News

Interest groups’ lobbying tally tops $500 million

California labor unions, business associations and other interest groups spent more than $558 million – about $764,000 a day –  to influence California government during the 2007-08 legislative session, according to state records analyzed by Capitol Weekly.

Leading the way was the Service Employees International Union which spent $10.9 million over the two-year period. The Western States Petroleum Association, which represents oil and gas companies, spent $10.5 million over the same biennial span.

Rounding out the list of top five spenders was the California Teachers Association ($7.9 million), the Bromine Science and Environmental Forum ($6.5 million), and the California Hospital Association ($5.9 million)
Spending for the last legislative cycle was up from $504 million spent during the 2005-06 cycle.

“If they keep paying year after year, obviously they feel they have a return on their money,” said Robert Stern, president of the nonpartisan Center for Governmental Studies. “It shows how much more money is involved in Sacramento.”

The payments include money spent on lobbying the Legislature and state agencies.

But not all the money is going into the pockets of high-powered contract lobbyists, or even salaried, in-house association lobbyists. The vast majority of SEIU’s money, for example – $9.4 million – did not go directly to lobbyists. Instead, it was used on other lobbying activities, including busing members from around the state for rallies and legislative days in Sacramento.

“We are the largest union in the state – 705,000 members and growing,” said Courtni Pugh, head of SEIU in California. “Just to send our members one piece of mail costs thousands of dollars.”

Pugh was unapologetic about her union’s political spending. “There is no denying that we try to keep a purple presence in the Capitol,” she said, referring to the purple t-shirts SEIU members wear as they lobby legislators in Sacramento. She said the money has been spent on rallies, lobbying trips for union members from around the state, mail to SEIU members, and “patch-through” calls, which connect SEIU members directly with the offices of state lawmakers.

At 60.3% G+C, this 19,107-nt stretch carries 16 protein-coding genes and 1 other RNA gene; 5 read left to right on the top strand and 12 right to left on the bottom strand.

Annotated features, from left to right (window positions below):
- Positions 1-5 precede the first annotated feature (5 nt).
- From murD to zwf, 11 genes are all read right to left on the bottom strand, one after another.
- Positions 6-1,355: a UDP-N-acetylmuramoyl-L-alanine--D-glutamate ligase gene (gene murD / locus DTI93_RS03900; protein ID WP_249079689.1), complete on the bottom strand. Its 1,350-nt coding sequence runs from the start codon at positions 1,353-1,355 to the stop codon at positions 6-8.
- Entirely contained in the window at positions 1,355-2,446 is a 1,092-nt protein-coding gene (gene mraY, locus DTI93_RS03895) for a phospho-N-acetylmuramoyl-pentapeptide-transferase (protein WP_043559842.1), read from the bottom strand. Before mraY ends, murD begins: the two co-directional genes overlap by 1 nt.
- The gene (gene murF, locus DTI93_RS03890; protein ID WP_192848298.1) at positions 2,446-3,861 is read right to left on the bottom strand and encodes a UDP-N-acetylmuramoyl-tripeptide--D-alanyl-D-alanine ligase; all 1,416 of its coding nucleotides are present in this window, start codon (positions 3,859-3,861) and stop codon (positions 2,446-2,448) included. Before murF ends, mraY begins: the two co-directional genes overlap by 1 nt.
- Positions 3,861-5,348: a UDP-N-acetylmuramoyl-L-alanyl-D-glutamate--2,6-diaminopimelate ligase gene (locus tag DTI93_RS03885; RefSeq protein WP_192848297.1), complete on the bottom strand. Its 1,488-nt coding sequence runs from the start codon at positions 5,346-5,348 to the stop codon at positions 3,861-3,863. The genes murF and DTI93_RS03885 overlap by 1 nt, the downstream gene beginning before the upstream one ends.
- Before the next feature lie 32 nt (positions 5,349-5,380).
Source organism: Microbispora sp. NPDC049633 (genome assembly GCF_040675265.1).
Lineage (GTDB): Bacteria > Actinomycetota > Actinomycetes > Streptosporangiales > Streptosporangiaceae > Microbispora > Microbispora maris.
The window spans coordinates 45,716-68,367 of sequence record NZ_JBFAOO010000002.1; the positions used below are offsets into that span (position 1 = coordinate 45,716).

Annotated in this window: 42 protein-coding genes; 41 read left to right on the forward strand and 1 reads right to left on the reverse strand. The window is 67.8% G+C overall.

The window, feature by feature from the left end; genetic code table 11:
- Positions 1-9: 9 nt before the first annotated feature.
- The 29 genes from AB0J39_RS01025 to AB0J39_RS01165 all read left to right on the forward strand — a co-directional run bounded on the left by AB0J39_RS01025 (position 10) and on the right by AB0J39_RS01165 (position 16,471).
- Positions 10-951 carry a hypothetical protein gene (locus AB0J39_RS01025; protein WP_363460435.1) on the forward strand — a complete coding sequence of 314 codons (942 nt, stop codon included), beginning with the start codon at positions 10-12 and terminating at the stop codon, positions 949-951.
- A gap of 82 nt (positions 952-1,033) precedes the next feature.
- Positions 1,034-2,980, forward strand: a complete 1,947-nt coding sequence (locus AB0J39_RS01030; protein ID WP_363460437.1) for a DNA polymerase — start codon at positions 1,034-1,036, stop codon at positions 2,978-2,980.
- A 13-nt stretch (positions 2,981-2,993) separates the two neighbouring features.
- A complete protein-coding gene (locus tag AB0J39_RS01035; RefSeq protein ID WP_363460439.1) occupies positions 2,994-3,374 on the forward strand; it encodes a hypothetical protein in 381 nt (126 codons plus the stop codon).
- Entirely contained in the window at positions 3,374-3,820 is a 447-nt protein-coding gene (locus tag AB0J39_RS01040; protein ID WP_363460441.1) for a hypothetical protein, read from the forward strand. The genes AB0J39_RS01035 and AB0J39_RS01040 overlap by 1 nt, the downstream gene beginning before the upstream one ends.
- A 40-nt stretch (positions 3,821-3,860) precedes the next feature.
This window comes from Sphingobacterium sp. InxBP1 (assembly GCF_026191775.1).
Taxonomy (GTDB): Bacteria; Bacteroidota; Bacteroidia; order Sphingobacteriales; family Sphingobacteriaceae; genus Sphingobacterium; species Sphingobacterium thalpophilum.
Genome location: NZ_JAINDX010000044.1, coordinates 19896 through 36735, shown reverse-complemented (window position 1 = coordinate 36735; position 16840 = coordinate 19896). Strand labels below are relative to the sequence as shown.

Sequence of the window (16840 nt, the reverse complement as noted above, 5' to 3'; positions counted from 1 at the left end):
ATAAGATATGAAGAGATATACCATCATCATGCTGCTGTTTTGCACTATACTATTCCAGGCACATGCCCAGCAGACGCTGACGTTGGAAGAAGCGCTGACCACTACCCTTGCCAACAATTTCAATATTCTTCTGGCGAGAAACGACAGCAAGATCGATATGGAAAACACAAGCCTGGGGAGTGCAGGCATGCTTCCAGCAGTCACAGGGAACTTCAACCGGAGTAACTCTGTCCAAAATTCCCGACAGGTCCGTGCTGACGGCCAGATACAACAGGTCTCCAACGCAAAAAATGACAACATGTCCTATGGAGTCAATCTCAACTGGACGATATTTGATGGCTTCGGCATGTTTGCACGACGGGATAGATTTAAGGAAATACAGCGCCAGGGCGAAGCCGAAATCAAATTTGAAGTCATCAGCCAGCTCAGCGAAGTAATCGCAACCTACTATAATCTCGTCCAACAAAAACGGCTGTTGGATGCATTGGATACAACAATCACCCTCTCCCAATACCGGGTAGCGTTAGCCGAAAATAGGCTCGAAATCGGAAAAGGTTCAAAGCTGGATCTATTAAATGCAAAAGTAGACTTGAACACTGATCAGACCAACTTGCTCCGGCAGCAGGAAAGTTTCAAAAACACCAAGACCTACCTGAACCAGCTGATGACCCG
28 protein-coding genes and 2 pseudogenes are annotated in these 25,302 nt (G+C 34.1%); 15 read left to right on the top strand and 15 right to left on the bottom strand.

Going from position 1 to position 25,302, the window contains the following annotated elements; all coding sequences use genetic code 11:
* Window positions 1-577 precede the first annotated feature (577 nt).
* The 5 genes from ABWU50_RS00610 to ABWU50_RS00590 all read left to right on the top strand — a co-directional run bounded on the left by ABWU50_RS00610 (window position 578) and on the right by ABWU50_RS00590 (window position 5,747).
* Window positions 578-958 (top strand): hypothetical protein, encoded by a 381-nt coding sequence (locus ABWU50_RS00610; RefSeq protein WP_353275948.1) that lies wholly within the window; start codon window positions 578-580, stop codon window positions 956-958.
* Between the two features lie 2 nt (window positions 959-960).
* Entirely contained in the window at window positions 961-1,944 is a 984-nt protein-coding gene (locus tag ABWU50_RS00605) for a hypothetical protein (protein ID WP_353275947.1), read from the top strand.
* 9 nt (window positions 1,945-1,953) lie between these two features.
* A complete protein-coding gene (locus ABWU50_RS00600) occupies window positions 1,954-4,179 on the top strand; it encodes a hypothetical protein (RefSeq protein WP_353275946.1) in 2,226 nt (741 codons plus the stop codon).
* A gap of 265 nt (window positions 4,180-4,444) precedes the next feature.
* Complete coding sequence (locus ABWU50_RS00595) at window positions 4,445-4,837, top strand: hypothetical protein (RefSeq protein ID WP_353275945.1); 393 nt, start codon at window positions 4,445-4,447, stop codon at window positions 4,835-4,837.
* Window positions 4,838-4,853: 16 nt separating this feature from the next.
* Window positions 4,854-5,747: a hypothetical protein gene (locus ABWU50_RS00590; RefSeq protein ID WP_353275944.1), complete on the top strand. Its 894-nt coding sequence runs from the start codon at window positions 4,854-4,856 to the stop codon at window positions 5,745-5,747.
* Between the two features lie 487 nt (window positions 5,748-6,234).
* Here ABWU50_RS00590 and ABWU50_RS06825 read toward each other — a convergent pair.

“Just last year alone, we did over 87,000 phone calls,” she said. “That’s all a part of the money we spend on lobbying.”

And while other sectors of the economy may be hurting, and other lobbyists have anecdotally said there has been some decrease in lobbying activity from corporate clients, Pugh says SEIU is showing no signs of letting up.

“My guess is you’ll see those numbers increase,” she said of SEIU’s advocacy spending, adding that most of the lobbying efforts this cycle will be focused on protecting service workers in the state budget process. “The most important thing to us is the budget.
While membership contact was a large source of the lobbying payments overall, private lobbying firms weren’t exactly hurting. Lobbyists reported collecting $322 million, up from $298 million in 2005-06.

The top lobbying firms in terms of billing for 2007-08 were KP Public Affairs at $12.1 million; Nielsen, Merksamer, Parrinello, Mueller & Naylor collected $11 million. Lang Hansen O’Malley and Miller reported $9.2 million; Aaron Read & Associates was fourth with $9. Capitol Advocacy rounded out the top-five list with more than $8.5 million in reported earnings over the two-year stretch. $8,542,328.07

Overall, the lobbying payments reflect the largest legislative fights of the last session. Many of the top spenders were involved in the fight over expanding health care coverage in a year when health care reform was the top legislative priority of Gov. Arnold Schwarzenegger.